One one hand, many students may come to the education system with handicaps. In architecture college, for instance, kids from rural or peri-urban backgrounds often have a hard time understanding references to lifestyles and expectations that teachers assume are obvious and simple to comprehend. Language of instruction is another common challenge for non-English speakers.
On the other hand, most kids love rising to a challenge and lose motivation when the system does not challenge them. So you have a split situation, in which some students are struggling to come to a reasonable level, while many others are barely making an effort, complacent that the minimum effort will be enough! The only way the conventional education system has to tackle this is to dumb stuff down. Keep expectations at an average, make things simple and obvious, make process overarchingly important so as to almost relegate content to the backburner.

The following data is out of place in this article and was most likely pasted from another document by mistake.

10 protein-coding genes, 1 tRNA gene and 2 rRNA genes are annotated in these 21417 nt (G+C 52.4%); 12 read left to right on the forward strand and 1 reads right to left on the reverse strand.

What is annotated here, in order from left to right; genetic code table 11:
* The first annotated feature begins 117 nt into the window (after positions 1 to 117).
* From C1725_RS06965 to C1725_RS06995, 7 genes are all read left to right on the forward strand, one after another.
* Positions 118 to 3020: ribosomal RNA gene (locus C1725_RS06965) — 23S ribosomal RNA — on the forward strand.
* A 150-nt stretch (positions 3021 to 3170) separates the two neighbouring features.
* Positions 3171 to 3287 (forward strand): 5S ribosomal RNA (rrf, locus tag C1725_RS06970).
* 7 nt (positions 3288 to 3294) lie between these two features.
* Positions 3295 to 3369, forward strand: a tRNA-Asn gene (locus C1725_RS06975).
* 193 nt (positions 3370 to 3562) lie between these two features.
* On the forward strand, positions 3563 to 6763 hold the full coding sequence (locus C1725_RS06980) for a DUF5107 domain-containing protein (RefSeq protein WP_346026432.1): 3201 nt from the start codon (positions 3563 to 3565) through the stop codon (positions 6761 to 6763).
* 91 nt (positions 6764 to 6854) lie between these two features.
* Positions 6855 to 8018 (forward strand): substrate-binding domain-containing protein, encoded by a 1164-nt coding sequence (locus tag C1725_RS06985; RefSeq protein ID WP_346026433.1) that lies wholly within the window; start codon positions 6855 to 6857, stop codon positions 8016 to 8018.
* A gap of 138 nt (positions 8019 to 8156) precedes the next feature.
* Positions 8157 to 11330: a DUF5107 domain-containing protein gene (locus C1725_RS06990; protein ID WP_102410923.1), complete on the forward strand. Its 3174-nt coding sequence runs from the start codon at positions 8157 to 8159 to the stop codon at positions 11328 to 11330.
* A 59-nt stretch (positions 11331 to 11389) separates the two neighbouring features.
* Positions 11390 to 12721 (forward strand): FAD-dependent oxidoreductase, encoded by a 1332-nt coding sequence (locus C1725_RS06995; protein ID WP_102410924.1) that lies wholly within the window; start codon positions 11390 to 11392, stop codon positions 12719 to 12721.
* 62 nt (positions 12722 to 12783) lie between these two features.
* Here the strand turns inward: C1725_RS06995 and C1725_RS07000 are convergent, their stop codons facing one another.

I do see the benefits of giving kids a free hand though. Almost every one of my friends who has taught design studio has expressed that their students were motivated when they were allowed to be innovative and could take some decisions about their work for themselves. Even so-called average students produced exciting results when they were pressurized, encouraged and cajoled to better themselves. The trick appears in offering a framework for problem solving and allowing the solutions to evolve rather than a top-down approach of asking kids to pick from a menu of pre-made existing solutions.